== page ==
Energy efficiency has historically been one of the lowest-cost resources available to utilities and grid planners to meet their power supply needs. Given the complex interplay of changing technologies, market trends, and affordable renewable energy resources, this brief analyzes utility programs’ current costs to determine whether energy efficiency is still as cost-effective as it has been in the past. Based on energy efficiency savings and spending data from 48 of the largest investor-owned utilities, this analysis demonstrates the cost to each utility per saved kWh in the most recent program year for which data are available (2018).
We find that using the most recently available cost data, the levelized cost of saved energy was even lower than in prior years, thanks to utilities expanding their efficiency portfolios. Weighted based on savings, the average levelized cost per saved kilowatt-hour was 2.4 cents, putting efficiency on par with the cheapest sources of clean energy available on the grid today. This value includes the cost of low-income programs, which typically come at a higher cost to program administrators. Based on the results from this analysis, we recommend that utilities and grid planners scale up energy efficiency programs if they want to deliver affordable power to customers while seeking to phase out fossil fuels and decarbonize our electric power system.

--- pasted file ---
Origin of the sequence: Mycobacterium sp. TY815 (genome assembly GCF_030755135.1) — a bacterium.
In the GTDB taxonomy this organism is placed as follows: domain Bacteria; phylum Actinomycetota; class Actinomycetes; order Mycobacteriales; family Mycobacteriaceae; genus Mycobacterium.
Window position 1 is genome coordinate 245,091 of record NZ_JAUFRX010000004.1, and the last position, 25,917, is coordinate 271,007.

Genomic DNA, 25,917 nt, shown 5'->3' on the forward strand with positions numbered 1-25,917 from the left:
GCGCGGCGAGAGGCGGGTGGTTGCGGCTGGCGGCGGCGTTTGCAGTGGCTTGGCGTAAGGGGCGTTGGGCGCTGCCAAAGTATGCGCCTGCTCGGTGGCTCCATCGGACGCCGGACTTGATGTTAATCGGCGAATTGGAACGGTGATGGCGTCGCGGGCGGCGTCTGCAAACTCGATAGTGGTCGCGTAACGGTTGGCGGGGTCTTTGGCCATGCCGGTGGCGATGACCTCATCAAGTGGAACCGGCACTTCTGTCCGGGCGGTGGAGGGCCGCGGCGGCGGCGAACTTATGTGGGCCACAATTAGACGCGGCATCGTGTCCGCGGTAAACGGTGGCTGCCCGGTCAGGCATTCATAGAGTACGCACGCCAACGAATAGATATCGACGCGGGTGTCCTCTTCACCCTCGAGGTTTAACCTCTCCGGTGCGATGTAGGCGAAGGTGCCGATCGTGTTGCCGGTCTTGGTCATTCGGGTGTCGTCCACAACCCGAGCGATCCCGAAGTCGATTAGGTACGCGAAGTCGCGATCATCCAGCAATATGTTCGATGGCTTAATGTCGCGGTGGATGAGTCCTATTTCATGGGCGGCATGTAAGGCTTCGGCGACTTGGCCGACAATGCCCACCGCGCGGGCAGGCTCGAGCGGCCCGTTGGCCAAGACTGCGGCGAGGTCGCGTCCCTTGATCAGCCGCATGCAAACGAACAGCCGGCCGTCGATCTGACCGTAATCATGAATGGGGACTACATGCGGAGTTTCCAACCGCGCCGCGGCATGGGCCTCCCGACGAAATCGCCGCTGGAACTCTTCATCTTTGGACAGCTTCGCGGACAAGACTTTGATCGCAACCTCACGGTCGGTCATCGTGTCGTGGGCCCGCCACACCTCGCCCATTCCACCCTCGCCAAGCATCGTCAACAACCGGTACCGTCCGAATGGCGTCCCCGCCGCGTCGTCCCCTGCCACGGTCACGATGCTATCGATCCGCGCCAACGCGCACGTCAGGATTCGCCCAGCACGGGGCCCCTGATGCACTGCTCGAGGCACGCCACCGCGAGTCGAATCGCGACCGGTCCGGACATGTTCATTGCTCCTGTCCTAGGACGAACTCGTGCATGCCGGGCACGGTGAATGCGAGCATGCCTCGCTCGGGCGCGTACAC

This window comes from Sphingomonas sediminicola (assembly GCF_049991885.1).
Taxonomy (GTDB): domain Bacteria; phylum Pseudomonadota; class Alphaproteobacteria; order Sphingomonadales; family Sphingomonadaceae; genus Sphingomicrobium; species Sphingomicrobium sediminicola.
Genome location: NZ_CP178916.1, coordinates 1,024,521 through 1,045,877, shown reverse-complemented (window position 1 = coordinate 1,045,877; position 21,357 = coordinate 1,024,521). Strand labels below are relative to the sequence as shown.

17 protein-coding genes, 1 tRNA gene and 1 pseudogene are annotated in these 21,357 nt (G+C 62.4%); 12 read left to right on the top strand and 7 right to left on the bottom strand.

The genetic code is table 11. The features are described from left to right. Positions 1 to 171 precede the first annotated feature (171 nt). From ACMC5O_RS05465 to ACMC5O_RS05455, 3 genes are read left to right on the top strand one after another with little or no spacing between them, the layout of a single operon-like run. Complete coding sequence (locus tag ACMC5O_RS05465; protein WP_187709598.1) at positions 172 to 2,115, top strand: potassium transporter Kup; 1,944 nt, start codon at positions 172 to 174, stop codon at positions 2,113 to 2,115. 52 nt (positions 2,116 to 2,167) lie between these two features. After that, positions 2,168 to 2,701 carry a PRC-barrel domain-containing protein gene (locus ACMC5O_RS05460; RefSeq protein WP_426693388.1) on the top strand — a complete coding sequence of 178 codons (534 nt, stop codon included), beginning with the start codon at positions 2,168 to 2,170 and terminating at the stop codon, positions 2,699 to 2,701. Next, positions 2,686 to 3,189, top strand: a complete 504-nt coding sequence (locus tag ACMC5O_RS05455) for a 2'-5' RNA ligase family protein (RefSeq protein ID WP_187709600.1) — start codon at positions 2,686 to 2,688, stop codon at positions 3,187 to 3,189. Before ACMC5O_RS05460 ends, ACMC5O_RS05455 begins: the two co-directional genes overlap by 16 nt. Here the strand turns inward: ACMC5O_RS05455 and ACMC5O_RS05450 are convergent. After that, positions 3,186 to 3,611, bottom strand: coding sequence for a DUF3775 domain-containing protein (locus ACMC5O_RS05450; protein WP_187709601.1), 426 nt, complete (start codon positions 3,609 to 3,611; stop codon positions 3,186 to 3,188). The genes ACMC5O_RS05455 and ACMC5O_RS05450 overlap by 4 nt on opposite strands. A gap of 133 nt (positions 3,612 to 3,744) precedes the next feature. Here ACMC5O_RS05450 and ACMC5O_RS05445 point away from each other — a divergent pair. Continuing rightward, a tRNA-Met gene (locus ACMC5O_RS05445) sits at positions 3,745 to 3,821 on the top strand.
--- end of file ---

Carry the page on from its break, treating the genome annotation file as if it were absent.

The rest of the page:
|Cohn, C. 2021.The Cost of Saving Electricity for the Largest U.S. Utilities: Ratepayer-Funded Efficiency Programs in 2018. Washington, DC: ACEEE. Topic Brief. aceee.org/topic-brief/2021/06/cost-saving-electricity-largest-us-utilities-ratepayer-funded-efficiency|